A New Face of Poverty? Economic Crises and Poverty Discourses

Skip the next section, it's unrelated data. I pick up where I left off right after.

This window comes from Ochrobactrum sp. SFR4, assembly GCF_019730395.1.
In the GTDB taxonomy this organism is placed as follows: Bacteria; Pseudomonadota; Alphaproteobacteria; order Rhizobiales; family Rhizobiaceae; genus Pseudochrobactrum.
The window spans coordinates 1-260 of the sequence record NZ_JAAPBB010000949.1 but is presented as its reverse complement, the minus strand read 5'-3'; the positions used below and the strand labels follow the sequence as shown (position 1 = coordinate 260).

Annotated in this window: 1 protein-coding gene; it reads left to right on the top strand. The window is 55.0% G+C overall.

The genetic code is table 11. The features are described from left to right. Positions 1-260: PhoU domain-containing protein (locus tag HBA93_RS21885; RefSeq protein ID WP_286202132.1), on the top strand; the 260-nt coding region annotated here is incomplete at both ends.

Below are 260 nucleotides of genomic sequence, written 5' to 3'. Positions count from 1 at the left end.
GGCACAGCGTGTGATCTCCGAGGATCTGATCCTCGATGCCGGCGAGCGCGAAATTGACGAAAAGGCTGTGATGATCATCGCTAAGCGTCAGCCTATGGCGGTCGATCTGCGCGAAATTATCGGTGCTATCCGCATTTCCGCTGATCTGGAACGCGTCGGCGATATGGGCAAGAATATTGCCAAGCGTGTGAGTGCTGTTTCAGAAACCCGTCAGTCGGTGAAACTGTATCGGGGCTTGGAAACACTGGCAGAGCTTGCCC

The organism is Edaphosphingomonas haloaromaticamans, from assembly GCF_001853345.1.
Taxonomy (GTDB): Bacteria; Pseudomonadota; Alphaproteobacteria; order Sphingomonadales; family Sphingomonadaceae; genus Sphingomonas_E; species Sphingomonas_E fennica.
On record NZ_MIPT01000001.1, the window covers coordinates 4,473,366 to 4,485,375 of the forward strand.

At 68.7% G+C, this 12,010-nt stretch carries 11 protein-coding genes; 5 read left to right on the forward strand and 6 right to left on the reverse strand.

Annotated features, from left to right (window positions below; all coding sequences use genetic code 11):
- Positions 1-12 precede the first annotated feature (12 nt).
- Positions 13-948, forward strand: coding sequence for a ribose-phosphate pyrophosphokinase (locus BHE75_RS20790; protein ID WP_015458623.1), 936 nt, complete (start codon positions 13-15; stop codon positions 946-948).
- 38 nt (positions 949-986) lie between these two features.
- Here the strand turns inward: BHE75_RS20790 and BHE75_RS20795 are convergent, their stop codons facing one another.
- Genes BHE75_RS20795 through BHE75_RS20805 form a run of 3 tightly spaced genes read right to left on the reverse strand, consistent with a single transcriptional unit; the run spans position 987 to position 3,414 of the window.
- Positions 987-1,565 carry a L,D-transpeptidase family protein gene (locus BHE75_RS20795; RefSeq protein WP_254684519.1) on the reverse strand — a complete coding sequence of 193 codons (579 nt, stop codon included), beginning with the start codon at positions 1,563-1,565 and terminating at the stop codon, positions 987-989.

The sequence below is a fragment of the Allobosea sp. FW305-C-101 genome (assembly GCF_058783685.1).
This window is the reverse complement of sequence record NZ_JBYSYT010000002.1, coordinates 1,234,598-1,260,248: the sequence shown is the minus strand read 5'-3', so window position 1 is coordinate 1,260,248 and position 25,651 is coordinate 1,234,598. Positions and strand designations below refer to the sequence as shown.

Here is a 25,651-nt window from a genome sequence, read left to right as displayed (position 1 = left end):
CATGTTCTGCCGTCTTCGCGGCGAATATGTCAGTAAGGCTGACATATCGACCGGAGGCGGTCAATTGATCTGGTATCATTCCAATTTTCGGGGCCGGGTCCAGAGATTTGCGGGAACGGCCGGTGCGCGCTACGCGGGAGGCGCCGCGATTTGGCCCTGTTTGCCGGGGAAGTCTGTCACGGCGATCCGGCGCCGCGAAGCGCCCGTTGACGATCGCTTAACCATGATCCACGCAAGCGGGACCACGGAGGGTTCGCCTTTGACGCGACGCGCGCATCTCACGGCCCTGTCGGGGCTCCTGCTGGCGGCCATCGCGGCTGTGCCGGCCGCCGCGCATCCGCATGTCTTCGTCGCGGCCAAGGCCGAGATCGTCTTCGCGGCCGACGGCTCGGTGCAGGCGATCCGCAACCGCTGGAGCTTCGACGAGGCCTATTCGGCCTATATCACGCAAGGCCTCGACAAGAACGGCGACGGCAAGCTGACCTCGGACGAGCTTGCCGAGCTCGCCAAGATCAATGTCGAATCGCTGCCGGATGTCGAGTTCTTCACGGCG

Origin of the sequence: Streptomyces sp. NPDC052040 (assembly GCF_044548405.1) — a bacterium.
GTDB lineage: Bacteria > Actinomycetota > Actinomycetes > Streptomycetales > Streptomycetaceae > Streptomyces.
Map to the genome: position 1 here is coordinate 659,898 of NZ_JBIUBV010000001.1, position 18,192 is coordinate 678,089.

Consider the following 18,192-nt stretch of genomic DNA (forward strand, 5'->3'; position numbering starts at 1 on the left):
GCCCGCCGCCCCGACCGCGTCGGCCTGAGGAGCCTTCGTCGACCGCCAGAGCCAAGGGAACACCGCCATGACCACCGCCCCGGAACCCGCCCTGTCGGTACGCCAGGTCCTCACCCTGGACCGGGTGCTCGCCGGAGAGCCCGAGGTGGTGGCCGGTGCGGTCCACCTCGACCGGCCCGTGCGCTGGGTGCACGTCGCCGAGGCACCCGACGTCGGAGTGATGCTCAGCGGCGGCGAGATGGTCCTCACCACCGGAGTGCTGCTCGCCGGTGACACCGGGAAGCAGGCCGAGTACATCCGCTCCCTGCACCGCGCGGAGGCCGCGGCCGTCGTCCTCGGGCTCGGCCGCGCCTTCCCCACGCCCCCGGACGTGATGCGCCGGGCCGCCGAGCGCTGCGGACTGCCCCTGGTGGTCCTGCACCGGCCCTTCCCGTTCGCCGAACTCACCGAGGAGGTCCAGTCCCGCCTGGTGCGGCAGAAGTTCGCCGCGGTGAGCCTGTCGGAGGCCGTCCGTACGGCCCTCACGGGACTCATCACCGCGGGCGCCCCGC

This article explores how economic downturns shape poverty knowledge. Utilizing a content analysis of 689 articles from three major newspapers from 2006 to 2009, this article examines how the Great Recession has shaped discourses on the meaning and causes of poverty in the United States. I find that contemporary accounts of people in poverty employ a structural/contextual narrative more often than a psychological/moral narrative and focus more on the symbolic, rather than material, aspects of poverty. This study highlights how economic crises create a space for new poverty discourses to emerge that challenge the hegemonic narrative, which stigmatizes and Otherizes people in poverty. However, representations of poverty remain racialized and gendered, as the “new poor” are portrayed as fundamentally different and more deserving of policy action than those who were in poverty prior to the Great Recession.